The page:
Today’s exercise is to write a poem about what it might feel like to walk on the moon and maybe look up at the earth. This is what I came up with:
Drastic steps to silence sibilant, strident sound,
Noisome noises, all the discord of the earth.
Across the soft dust into dark, I bound
Though bathed in light, the quiet is worth
1/6th it’s weight in gold. The missing round
And blue orb brings a smile of mirth.
The pinnacle of peace is finally found.
The Mind’s Palm Tree
In his poem “Of Mere Being,” Wallace Stevens imagines a palm tree that stands at the end of the mind, “beyond the last thought.” This tree symbolizes Steven’s idea of heaven. What is the “beyond” that you imagine?
Using short, declarative sentences like Stevens’s, write a poem that describes your own beyond, your own heaven.
My eyes close to quiet the light
and I concentrate on the music.
The notes make their own lights on the lids.
I see neither hands nor instruments
But I recognize the work.
The composer is playing his own symphony.
I long for instruments of my own
So I can layer in a harmony.
I am content to hum along.
The music stops. A strong hand grabs my own.
I am led onstage, and together
We create a beautiful song.
The first of the prose lessons is to write a story about a substitute teacher from a first person perspective.
Maybe I was still asleep and dreaming and the reality of the ringing phone was bleeding into my brain. I answered it instinctually, without thought. If I had full control over my actions, I never would have answered it without checking the caller ID. As a sub, all our job calls come through the automated messaging service, calling in an esoteric order the catalogue of subs until someone replies with the Star-1-PIN to accept the job. The service is always the same number on the caller ID and is usually the only number that ever calls me so early in the morning. I never would have answered it if I had seen the number on the caller ID, and the simple name “Frayser School.” I expected the sweet recorded voice of the automated system, but the voice on the other end was all too human.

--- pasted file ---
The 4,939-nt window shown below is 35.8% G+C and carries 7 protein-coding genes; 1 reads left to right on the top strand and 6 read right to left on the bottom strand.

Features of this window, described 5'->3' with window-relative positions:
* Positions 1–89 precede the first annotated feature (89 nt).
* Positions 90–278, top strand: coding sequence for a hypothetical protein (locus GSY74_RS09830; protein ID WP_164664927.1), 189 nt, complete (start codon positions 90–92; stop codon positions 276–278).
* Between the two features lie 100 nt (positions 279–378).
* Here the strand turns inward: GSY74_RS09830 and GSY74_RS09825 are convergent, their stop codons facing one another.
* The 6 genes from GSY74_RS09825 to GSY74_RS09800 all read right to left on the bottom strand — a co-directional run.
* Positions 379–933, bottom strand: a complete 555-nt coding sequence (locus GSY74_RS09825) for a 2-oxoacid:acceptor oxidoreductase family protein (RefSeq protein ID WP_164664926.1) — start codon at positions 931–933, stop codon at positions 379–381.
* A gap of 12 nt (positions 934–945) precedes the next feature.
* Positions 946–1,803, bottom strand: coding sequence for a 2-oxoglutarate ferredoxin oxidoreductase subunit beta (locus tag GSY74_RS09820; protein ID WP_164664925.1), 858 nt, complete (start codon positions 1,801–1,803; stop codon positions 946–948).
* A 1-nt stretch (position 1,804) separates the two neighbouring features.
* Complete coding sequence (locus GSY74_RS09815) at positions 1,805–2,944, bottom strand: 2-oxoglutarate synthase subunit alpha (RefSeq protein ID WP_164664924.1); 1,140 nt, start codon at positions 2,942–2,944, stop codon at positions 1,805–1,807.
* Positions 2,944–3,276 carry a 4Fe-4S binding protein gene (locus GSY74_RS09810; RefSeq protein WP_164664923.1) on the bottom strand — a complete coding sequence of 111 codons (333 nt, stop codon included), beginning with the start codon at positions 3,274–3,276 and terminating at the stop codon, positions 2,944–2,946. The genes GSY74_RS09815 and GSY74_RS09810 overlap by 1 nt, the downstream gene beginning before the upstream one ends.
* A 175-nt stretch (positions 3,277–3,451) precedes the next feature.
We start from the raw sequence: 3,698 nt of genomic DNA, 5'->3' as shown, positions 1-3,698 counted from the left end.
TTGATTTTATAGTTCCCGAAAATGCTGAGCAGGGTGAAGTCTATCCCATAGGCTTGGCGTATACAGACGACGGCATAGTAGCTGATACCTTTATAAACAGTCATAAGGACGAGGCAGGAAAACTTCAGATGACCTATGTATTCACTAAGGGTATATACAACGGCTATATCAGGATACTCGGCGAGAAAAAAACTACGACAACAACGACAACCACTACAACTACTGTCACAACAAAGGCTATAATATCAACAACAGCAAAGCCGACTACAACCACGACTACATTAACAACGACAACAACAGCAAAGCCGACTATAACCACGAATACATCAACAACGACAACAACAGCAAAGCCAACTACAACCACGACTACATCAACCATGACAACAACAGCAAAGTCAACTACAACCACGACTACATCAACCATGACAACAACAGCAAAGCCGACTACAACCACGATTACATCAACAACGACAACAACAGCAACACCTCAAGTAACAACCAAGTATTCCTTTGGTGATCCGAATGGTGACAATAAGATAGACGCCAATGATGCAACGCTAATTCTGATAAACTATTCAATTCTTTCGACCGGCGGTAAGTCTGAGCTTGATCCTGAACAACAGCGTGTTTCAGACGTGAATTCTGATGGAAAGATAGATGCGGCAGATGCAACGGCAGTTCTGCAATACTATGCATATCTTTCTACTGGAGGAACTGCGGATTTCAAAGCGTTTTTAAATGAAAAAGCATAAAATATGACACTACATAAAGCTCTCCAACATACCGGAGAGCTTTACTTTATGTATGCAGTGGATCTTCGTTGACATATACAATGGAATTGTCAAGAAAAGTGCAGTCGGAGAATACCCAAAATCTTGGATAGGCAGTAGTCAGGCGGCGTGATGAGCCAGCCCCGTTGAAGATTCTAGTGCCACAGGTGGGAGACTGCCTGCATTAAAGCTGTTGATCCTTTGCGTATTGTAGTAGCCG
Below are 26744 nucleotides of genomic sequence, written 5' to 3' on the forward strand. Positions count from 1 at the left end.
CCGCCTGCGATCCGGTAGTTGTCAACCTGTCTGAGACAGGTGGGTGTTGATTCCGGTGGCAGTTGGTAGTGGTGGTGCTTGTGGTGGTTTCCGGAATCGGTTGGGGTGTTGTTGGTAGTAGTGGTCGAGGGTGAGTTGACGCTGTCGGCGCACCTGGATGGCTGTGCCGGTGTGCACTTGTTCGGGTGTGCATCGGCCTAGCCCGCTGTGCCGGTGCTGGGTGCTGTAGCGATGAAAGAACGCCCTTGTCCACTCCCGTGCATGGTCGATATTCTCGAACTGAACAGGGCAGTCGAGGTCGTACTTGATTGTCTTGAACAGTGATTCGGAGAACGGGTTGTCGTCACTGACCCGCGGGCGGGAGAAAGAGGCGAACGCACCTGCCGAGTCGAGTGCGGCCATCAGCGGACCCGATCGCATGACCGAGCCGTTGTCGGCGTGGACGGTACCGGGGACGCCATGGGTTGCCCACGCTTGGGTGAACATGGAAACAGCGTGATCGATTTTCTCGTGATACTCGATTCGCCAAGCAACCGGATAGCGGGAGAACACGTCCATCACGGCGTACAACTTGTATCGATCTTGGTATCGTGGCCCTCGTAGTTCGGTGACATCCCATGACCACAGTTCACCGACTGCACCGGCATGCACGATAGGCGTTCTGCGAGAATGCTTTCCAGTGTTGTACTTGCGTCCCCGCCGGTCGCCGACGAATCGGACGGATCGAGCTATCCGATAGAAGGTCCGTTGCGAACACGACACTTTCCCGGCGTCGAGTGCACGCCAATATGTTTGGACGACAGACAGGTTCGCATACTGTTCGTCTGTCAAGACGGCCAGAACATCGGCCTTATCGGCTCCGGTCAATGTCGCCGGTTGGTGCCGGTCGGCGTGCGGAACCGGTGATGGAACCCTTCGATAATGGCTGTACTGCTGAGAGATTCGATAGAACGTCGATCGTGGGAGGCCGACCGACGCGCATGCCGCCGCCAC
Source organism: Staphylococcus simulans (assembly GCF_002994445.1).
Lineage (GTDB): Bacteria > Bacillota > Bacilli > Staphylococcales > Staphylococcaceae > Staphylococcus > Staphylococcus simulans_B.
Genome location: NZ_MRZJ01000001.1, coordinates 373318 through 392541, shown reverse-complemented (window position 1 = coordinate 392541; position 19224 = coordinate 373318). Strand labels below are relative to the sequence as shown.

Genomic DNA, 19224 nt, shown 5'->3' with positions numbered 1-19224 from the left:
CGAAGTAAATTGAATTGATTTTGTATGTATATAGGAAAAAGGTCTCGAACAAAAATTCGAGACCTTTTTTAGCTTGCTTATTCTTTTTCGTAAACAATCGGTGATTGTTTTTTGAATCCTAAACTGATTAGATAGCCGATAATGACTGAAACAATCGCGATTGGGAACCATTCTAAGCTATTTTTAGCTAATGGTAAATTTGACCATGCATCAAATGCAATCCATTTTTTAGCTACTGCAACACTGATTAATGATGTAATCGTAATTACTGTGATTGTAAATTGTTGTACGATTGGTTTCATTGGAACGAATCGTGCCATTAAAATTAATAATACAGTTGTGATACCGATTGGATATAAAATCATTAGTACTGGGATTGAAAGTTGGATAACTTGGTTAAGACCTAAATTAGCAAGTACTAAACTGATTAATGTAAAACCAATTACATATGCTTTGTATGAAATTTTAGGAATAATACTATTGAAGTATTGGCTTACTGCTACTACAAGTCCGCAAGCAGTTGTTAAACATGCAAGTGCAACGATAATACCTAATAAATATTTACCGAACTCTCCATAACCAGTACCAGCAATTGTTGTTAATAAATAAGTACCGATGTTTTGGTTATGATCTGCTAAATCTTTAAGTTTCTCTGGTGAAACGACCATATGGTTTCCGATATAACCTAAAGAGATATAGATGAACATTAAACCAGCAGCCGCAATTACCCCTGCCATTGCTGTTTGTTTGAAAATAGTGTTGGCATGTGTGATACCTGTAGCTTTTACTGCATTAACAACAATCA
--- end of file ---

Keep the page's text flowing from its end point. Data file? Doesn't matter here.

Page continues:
At Barnes and Noble today, I picked up two books from Sparknotes: Poetry warm-up activities and Writing warm-up activities. They each have 180 activities intended for students (one for each day of school). I thought they would be good to use to get me writing.
So, here’s the first one for Poetry.
What Is A Poem?
What’s your definition of a poem?…
A poem is
The image of the sunset
Burned into your eye
The smell of the ocean
The shape of the sky
It is the hope for the future
The memory of the past
The magic of a first
The sorrow of a last
The grammar of laughter
The spelling of sighs
The texts of breasts
And the language of thighs.
It is Anger released
From a cast iron cage
With the flick of a pen
Recaptured on page
Love and life and loss and light
Flowers and showers, cinders and spite
All things make the words their home
A poem is a poem is a poem is a poem.
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